Mid-Atlantic Grower topics
Klaver suggests ideas on handling flowering bulbs
By CAROL KINSLEY
LINTHICUM, Md. (April 11, 2017) — Ko Klaver, native of the Netherlands, briefly shared his credentials with participants at Chesapeake Green before offering suggestions on how to select, grow and market flowering bulbs.
He knows whereof he speaks. Klaver grew up on a flower bulb production farm and attended a horticultural college in the Netherlands. In 1988, his second year in college, he came to the United States on a six-month FFA student work exchange program.
Soon after that, he became head grower for Pettengill Farms in Salisbury, Mass., where he stayed for two years, growing cut flowers from annuals, perennials and bulbs in fields and high tunnels.
In 1990, he became sales representative for Plants International, which merged into Van Bloem Gardens. He sold flower bulb and perennials to nurseries and garden centers and helped develop the Van Bloem Gardens retail line for these products.
His territory was the Mid-Atlantic. His boss sent him to Washington, D.C., with the advice, “Before you hit the beltway, find a place to live.”
He found a place in Beltsville, where he has lived for 25 years. He and his wife are raising their four boys there.
“Behnke Nurseries was my first sale,” he said.
Since 2001, Klaver has been traveling around the country, consulting and providing horticultural products and services to cut flower growers and potted plant growers through his business, Botanical Trading Company.
He noted that herbaceous peonies are hot. “People are tired of roses,” he said. In Holland, they’re producing 145 million stems per year.
The farm-direct retail market is really growing, Klaver noted. Garden centers are competing with box stores; local florist shops must compete with grocery store sales.
“Where is the consumer in all this?” he asked. “Anything to do with consumers must be destination-driven. The question is how to get product into their hands.”
Mostly the products being offered are forced production, so the flowers bloom earlier than in nature.
Klaver outlined what consumers are looking for:
• More new and interesting products such as the ‘Lily-Looks’ pot-lilies (also known as the Asiatic Tiny & Oriental Sunny Series), a genetic short variety. Some 12 million to 16 million of these bulbs are sold in the United States in a year, more than one-third of worldwide sales.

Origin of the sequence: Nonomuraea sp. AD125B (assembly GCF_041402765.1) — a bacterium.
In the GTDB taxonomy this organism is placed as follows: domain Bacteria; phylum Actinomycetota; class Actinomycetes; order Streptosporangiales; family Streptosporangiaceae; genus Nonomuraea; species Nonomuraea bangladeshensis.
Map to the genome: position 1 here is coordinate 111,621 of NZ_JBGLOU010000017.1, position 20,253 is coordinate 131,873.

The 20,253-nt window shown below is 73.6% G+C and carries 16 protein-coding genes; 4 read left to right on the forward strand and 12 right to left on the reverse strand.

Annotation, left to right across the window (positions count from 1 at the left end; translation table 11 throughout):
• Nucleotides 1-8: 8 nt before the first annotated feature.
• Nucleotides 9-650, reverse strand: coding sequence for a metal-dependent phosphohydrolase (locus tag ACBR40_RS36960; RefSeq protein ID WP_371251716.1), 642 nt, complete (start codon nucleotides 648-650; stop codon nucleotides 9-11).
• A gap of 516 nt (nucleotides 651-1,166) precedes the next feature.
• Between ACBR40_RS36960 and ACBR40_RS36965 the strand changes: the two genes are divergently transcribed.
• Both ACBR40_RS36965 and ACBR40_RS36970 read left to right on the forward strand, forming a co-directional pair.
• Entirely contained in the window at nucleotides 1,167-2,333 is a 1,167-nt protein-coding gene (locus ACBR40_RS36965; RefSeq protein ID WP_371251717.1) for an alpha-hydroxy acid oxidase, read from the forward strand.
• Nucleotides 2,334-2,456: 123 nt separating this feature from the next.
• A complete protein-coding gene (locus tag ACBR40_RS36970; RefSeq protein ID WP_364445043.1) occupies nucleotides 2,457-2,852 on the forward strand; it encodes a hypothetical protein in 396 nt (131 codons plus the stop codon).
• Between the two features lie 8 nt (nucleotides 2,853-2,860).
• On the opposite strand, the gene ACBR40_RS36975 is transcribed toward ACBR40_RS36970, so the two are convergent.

• Ready-to-go material. When tulips are blooming in the landscape, people start looking for bulbs to plant in their gardens. “We have to teach people to plant bulbs in the fall,” he said. “We plant them in fall for the consumers who forgot to plant them.” The tricky thing is to calculate planting time to get blooms when you want them.
• Quality floral products. Along with eradication of drugs in South America, U.S. flower farmers were forgotten. “We are working to change that with American-grown product,” Klaver said.
• More sustainably grown products. Demand for no neonics usage has reduced cost of chemicals by one-third, he noted.
• Support of the local economy.
• Easy instructions.
Klaver noted QR codes which can be scanned on smart phones for instant information are getting tremendous amounts of hits. Seventy percent of world usage is in the United States.
Double Orientals, such as Belonica, Fabiola, Lilytopia, were released in 2009. They have no pollen, which is good, because pollen reduced flower life. They are so popular that Klaver is sold out for 2017 and is already booking for 2018. “It’s a game changer,” he said.
Independent garden centers and supermarkets will sell finished plants at $14 to $17 for three bulbs in a pot for Mother’s Day and Memorial Day. “After they bloom, consumers can plant the pot in the garden.”
Klaver continued, “What’s big now is planting under sod. A machine lifts up the sod, plants the bulbs and replaces the sod. You can see big streaks of daffodils in Washington.
The machine is so expensive that it is rented out, Klaver said. You hook it up to your tractor with a three-point hitch.
In Holland, they don’t worry about planting bulbs pointed side up.
Bulbs can be planted in lawns because they are finished blooming before mowing season. “The first two mowings, mow high,” Klaver advised.
Multi-layer planting, with bulbs and pansies in combination, are also popular.
Despite his emphasis on lilies, Klaver said East Coast humidity makes lily production difficult here. Lilies also need afternoon shade. “Most lilies are grown on the West Coast,” he added
Klaver prefers growing lilies in crates. Crates are more easily cleaned with steam once a year. He suggests closing up an empty greenhouse in the summer to let it bake. “No more methyl bromide,” he said.
He recommended, as planting media for most flower bulbs, a mixture of one-third leaf compost, one-third coarse peat and one-third sand. You want well-drained media that buffers micro elements.
Use a granular fertilizer, one to one and a half pounds per 1,000 square feet, not a slow release type.